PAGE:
When you cross your eyes, the two images will jumble up into three or four images floating around. They will also most likely go out of focus. The trick is to gain enough control over the muscles in your eyes that you can slowly cross them until the multiple images converge into one in the center of view with a couple of ghost images floating to the sides of the center one.
If you cannot cross your eyes yet, try holding your finger near the screen beneath the images and slowly move your finger toward your face. Focus on your finger and your eyes will cross. Pay no attention to the images in the background. Do this several times and remember what it feels like to cross your eyes. Let your eyes relax a few times and then re-focus on your finger to train them what it feels like to cross.
After you can cross and uncross your eyes at will, put your finger half way between your face and the screen and focus on your finger. Your eyes will be crossed. Now freeze the muscles in your eyes and suddenly pull your finger out of sight.
You should briefly see the jumbled images in the background before you instinctively refocus on the screen. Try it again, and try to freeze your eyes so that you don't focus on the screen when you pull your finger away. Keep practicing until you can keep the jumbled images in view with your eyes crossed. To merge the two images into one, you just need to find the correct amount of eye-cross to do that. Try it with your finger closer to your face or farther away to get different amounts of eye-cross when you pull your finger out of the way.
After much practice you should be able to cross your eyes and uncross them to make the images scoot back and forth in front of you without using your finger to start from. Cool. This is like the point when you were a kid and stopped using your finger to read. Move the images across the screen by crossing and uncrossing your eyes more or less until you see the two images merge in the center. Pay no attention to the floating images on the sides.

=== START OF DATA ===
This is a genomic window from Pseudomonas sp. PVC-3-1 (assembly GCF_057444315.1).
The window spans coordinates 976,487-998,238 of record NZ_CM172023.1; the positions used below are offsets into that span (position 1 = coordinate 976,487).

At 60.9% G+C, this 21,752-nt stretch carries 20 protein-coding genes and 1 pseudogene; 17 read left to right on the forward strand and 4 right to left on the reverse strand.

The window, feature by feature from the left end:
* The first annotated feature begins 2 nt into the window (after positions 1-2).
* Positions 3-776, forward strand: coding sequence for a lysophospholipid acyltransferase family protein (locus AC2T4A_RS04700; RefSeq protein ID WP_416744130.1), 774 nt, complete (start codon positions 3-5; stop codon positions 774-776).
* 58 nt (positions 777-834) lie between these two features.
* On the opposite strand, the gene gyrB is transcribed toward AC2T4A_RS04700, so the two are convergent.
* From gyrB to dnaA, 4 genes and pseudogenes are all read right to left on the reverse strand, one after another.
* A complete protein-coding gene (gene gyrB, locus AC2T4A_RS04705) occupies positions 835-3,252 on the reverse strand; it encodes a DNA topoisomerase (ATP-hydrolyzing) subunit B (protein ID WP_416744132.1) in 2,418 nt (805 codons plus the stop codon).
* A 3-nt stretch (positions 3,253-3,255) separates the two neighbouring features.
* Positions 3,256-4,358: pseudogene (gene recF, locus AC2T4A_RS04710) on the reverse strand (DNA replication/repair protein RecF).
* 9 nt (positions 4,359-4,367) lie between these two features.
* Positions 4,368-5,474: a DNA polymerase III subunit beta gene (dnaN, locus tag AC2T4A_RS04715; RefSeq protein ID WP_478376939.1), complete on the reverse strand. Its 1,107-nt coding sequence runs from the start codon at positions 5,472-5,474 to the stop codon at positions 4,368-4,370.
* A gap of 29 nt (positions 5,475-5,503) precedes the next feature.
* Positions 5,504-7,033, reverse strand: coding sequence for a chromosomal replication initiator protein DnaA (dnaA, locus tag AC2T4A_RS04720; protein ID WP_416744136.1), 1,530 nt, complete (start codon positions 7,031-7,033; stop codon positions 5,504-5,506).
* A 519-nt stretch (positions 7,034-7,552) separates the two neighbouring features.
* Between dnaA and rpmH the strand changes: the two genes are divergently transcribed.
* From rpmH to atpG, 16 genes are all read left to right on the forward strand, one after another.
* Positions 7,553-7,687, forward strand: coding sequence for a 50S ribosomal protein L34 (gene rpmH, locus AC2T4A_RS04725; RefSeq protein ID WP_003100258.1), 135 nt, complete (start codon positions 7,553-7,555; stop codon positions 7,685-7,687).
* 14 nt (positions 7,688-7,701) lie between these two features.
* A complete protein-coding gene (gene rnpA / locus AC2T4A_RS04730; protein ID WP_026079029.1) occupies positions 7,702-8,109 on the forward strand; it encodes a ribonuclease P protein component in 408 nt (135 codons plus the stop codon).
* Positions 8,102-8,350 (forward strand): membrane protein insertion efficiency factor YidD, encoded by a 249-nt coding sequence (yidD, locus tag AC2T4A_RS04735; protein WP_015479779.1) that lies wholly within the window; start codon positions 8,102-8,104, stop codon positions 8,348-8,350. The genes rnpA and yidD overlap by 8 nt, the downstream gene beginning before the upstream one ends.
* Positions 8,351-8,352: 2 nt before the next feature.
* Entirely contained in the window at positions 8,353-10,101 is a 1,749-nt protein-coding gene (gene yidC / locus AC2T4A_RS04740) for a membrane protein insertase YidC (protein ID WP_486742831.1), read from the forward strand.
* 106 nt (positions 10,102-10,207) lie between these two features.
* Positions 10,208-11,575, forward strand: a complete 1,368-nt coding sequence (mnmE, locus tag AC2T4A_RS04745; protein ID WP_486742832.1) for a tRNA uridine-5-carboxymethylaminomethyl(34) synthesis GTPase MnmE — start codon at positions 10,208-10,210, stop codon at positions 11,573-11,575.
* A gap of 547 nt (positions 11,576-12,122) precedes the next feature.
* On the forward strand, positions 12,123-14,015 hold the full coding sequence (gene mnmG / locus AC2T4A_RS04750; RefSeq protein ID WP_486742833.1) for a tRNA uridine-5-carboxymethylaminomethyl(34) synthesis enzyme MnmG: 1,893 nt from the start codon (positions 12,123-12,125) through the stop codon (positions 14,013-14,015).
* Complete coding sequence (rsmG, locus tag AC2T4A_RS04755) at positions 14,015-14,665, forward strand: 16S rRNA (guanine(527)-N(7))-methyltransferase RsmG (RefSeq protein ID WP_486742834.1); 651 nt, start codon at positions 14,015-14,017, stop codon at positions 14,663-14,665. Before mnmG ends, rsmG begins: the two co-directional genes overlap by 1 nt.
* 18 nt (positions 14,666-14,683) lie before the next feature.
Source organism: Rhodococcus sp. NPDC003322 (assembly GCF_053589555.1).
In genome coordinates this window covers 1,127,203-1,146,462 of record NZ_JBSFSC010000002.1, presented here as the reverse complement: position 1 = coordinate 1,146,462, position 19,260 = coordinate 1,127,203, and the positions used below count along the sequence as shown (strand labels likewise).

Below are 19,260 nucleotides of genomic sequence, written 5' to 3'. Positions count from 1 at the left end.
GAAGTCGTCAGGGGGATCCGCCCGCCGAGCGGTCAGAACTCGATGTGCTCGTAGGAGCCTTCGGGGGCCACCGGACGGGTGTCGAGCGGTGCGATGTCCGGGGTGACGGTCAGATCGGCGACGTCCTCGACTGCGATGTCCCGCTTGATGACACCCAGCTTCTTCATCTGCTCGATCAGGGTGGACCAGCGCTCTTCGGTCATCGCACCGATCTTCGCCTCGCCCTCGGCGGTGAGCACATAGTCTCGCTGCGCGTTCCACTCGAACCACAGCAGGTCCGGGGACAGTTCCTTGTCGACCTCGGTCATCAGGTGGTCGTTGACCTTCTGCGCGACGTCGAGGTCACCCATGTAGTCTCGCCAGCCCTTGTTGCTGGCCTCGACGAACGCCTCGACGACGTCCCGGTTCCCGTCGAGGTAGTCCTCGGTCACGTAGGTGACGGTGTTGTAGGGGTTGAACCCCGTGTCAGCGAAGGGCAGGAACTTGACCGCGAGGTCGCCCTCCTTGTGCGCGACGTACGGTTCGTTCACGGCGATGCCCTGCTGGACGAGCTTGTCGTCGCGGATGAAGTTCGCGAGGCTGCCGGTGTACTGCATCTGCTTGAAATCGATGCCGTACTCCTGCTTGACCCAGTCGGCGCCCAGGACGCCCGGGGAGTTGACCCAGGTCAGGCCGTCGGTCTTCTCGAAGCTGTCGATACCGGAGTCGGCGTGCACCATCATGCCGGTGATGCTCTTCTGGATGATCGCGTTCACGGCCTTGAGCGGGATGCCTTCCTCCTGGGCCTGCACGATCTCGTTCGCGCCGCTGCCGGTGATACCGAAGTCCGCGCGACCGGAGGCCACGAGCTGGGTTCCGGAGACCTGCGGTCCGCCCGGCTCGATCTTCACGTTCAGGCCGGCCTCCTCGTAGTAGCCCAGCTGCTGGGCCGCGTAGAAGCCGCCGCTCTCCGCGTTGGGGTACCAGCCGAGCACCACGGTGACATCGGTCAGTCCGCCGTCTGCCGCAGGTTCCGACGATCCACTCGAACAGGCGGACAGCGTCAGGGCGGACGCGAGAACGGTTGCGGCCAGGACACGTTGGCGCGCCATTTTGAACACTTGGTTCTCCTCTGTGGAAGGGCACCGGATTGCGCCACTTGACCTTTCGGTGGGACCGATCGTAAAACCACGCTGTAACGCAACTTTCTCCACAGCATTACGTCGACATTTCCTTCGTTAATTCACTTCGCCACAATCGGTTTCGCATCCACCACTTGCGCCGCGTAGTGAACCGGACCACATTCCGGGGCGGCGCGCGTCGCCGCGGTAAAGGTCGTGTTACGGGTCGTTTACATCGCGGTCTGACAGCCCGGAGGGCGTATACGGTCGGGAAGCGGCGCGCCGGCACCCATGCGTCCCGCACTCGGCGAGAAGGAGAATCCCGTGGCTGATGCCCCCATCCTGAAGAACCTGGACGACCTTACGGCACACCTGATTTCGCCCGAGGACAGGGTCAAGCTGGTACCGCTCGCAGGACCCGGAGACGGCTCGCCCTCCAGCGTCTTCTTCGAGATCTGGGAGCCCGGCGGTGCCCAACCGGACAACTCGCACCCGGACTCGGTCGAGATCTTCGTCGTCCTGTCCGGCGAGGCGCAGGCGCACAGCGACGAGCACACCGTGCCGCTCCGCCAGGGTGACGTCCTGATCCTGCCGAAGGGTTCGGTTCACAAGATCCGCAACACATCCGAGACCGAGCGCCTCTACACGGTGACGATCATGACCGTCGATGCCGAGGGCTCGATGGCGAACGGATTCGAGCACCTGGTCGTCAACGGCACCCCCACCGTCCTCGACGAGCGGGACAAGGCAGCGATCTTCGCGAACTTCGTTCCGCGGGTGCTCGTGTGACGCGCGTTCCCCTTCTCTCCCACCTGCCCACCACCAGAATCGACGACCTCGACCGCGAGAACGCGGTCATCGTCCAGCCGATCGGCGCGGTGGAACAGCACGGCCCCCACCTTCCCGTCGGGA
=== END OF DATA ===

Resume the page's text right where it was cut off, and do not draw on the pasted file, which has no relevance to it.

If you are having trouble merging the two, try tilting your head to align the images vertically. You may be looking at the images with your head tilted and the images will not merge.
Keep practicing until you can merge the images at will. The next step is to focus on the images while keeping your eyes crossed. That is the difficult part to learn because it is natural for you to converge your eyes on the subject that you are focusing on. You must retrain yourself not to do that if this technique is going to work.
Another trick to try if you are having difficulty is to put your nose close to the screen and cross your eyes. The images will not merge, so just jumble them up. Now, freeze the position of your eyes and back away from the screen slowly. The relative positions of the images will change until they snap together into a single stereo image. You can do it the other way too, by sitting far back from the screen and crossing your eyes, then slowly moving closer to the screen until the images merge.
The farther you are away from the screen, the easier it will be to achieve focus with your eyes crossed. Try sitting way back from the screen and using the larger images below. Sit 6 or 8 feet back and try it.
Some people are never able to do this trick. The instinct to focus on an image is just too strong and it won't work. If that is the case for you, don't worry. Just enjoy the images as they are.... colorful but flat.